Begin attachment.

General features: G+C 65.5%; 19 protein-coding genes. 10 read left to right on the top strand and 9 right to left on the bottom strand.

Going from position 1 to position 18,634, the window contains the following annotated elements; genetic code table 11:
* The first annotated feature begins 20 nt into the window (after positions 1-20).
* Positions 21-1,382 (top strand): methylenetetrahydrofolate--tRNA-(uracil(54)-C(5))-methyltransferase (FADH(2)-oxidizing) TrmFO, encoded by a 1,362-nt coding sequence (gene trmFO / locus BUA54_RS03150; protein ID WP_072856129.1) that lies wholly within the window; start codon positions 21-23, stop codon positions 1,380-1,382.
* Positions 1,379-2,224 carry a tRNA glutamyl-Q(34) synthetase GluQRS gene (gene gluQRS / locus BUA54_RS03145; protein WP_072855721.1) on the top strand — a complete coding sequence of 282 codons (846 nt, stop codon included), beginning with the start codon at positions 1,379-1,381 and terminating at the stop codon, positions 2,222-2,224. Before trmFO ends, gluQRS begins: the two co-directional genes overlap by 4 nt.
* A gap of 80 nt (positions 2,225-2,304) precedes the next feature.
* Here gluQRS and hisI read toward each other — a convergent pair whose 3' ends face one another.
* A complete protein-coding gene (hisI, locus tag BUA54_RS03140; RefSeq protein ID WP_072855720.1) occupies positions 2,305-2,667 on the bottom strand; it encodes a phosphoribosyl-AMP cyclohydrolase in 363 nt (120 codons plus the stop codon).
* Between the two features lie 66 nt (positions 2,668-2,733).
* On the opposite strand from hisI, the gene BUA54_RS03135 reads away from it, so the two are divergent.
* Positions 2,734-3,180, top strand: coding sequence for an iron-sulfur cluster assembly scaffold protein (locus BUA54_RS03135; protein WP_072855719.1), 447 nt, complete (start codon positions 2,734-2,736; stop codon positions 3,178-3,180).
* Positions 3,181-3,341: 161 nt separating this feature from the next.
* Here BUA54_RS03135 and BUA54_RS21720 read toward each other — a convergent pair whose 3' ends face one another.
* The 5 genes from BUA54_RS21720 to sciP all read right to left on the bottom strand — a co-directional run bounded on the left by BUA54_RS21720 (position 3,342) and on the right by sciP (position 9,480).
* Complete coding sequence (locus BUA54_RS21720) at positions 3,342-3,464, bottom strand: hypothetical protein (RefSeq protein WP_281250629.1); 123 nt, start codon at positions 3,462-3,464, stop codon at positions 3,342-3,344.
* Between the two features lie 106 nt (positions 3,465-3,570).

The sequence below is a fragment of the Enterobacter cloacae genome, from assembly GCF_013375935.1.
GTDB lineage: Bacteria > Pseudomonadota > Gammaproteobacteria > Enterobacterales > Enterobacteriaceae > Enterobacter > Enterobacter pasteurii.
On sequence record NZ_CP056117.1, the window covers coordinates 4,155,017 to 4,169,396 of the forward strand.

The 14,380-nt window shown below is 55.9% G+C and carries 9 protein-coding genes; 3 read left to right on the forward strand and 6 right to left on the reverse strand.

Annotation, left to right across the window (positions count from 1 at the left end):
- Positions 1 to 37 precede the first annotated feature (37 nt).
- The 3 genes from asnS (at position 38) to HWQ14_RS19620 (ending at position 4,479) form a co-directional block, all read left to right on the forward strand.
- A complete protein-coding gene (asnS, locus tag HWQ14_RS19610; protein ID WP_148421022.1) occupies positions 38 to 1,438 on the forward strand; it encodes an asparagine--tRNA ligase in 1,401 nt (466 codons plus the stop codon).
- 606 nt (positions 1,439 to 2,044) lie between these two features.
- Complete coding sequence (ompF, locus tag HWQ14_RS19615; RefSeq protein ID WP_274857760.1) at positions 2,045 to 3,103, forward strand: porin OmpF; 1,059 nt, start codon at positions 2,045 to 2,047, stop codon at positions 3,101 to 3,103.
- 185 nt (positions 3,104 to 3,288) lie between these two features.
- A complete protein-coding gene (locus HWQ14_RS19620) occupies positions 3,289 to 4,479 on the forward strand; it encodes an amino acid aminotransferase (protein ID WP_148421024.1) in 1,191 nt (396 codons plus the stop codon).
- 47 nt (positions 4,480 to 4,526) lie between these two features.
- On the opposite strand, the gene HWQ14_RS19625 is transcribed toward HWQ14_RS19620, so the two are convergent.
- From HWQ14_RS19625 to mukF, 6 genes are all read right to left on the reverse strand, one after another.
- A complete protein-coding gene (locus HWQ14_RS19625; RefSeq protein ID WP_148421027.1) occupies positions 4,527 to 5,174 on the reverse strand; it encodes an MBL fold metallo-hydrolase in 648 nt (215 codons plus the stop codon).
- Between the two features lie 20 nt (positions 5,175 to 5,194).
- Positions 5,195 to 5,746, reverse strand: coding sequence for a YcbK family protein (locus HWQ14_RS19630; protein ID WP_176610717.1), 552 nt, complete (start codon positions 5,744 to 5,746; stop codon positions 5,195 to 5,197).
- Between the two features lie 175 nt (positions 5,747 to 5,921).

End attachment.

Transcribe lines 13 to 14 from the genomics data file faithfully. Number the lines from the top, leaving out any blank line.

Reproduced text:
* Here BUA54_RS03135 and BUA54_RS21720 read toward each other — a convergent pair whose 3' ends face one another.
* The 5 genes from BUA54_RS21720 to sciP all read right to left on the bottom strand — a co-directional run bounded on the left by BUA54_RS21720 (position 3,342) and on the right by sciP (position 9,480).